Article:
It's an interesting statistic to play around with. Mathematically, a bigger and taller athlete will always outperform a smaller and shorter athlete in the same workout via power output, provided that he finishes sooner than the latter athlete. It may even be possible for the bigger athlete to finish slower and still have a higher power output.

However power output is only one gauge of fitness. If it were the primary gauge of fitness, likely you'd see the WOD every day being shorter maximum effort cycling intervals. The hips are able to generate more power than any other part of the body, so workouts that utilize the hips to their advantage will have a higher power output. Thus, an elite 30 muscle-up time even for a big athlete will never approach the power output of an elite Fran time for that same athlete, partly because Fran is more dependent upon hip strength.

Even a world-record Fran performed by a tall, hefty athlete will barely match the power output of an elite cyclist like Lance Armstrong in a race. What's more is that Lance Armstrong can continue at 2/3 HP for 20 minutes, while it would be inconceivable for a 225# guy to perform 20 minutes of Fran at a pace of 2mpf (minutes per Fran, I made it up). Usain Bolt can manage an output of double that, but only for a few seconds. If he could keep up the same power output for 20 minutes, he'd be able to cover 10k.

Some of the reasons why such a high power output for a continuous duration is only possible in cycling is touched upon in the articles, but I speculate that it has to do with the leverage of the lower extremities in relation to the body, allowing to perform more work with greater ease. Someone please correct me if I'm wrong.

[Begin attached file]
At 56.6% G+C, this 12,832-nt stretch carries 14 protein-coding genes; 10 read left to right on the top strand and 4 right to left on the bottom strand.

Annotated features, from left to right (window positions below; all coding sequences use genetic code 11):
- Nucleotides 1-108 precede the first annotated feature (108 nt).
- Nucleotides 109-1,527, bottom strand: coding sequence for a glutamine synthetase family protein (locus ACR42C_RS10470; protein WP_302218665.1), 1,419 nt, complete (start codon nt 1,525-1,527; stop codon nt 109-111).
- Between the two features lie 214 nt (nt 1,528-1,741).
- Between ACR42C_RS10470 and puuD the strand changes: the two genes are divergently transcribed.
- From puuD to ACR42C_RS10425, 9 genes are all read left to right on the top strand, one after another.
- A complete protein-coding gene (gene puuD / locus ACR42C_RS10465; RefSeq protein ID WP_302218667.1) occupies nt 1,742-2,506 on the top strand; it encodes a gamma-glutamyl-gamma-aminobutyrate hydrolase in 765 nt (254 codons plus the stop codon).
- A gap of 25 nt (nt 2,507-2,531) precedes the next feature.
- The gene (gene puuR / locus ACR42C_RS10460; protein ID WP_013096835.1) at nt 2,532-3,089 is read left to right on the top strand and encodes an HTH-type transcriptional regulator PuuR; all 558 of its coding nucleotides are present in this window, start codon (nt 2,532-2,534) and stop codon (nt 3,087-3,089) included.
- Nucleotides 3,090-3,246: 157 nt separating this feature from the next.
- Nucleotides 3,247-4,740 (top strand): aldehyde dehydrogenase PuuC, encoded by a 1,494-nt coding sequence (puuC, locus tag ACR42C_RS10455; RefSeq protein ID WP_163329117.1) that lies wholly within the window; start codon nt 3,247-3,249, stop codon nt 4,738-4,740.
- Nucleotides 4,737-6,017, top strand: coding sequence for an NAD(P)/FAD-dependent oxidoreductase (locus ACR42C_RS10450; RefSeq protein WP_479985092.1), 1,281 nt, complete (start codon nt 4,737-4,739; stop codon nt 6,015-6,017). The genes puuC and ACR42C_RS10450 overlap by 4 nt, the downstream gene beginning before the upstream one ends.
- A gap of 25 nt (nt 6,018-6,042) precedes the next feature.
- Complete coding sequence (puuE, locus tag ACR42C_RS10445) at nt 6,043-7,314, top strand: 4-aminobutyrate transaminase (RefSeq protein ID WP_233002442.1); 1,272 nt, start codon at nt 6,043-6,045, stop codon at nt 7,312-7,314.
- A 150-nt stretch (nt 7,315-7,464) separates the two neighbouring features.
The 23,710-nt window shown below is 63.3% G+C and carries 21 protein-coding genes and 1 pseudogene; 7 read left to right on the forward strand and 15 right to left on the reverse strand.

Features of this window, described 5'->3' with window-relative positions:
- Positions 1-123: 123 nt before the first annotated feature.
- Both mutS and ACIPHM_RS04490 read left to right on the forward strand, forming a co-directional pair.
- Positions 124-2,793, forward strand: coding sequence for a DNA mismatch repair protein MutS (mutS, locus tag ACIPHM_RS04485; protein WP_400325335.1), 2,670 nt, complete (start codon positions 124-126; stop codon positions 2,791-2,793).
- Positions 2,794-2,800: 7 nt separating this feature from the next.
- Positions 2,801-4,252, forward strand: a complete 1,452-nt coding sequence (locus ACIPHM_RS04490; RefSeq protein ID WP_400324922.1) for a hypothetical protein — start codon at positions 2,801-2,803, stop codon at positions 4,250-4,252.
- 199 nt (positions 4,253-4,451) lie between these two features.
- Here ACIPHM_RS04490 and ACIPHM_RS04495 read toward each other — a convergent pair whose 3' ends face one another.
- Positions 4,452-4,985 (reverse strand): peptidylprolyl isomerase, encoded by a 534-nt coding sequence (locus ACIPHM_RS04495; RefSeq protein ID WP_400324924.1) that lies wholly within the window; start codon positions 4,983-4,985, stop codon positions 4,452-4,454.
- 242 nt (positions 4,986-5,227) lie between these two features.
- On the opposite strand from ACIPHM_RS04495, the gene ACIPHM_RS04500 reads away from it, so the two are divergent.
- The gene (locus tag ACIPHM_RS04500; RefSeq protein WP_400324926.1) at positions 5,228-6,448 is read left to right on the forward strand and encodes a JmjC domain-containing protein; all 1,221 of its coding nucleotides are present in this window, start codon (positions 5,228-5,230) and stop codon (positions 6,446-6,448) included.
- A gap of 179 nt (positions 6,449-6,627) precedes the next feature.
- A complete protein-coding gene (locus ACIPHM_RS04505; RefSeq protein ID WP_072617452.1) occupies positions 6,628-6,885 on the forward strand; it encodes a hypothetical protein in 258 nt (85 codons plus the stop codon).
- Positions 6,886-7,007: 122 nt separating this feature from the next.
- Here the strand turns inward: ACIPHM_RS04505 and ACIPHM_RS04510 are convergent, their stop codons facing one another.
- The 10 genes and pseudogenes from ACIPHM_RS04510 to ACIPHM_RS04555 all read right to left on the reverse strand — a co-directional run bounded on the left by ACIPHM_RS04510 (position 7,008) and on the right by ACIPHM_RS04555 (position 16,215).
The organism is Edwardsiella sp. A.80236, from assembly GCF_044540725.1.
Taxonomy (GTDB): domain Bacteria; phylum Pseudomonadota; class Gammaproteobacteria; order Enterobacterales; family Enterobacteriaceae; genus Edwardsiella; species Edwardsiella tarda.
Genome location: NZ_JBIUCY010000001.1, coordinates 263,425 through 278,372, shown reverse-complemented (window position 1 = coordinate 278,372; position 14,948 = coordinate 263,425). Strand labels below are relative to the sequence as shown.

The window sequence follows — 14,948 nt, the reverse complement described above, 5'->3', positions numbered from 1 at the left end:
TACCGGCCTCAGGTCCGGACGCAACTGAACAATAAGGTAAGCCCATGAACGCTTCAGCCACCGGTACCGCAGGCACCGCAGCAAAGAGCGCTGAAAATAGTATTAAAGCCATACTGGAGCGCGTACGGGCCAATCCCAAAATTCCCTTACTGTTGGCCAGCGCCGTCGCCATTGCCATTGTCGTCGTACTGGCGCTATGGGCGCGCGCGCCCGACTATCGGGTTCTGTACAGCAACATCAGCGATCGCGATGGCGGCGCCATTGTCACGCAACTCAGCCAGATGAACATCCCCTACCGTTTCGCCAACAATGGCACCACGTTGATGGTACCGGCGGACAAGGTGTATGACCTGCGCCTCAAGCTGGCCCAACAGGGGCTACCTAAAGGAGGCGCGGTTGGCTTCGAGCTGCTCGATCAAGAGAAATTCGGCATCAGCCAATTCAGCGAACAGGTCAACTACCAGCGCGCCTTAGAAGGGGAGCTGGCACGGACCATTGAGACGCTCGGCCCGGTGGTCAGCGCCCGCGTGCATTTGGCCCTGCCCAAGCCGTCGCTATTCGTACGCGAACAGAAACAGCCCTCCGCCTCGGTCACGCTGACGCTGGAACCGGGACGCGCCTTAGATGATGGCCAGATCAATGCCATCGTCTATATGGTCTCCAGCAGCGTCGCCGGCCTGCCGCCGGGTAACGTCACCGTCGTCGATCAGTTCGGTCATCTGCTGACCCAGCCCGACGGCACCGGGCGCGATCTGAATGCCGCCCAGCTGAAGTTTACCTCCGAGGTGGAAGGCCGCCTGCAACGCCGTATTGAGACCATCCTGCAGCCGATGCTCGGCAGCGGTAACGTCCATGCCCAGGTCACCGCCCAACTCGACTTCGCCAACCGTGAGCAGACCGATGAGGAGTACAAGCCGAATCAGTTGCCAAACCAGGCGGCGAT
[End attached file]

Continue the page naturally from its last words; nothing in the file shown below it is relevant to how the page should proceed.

Some interesting articles on the subject, all wfs:

"Human Power and Crossfit Metcon Workouts" - CFJ71
http://journal.crossfit.com/2008/07/...sfi.tpl#_login

"Toward an Understanding of Power"
http://www.elitetrack.com/article_fi...ingofpower.pdf

"Power Analysis of the Lower Extremity During Elite and Sub-Elite Sprinting"
http://www.sportmedab.ca/pdf/Power%20Sprint.pdf

"How Lance Armstrong Gets His Unusual Energy"
http://www.nytimes.com/2005/06/14/sc...cycl.html?_r=1


I'm going to see what happens when I put the top performances at the CF games into the power calculator...

Last edited by Shane Skowron; 12-05-2008 at 10:49 PM..
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Old 12-06-2008, 06:55 AM   #4
Paul Glasheen
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Re: Making use of the power output calculator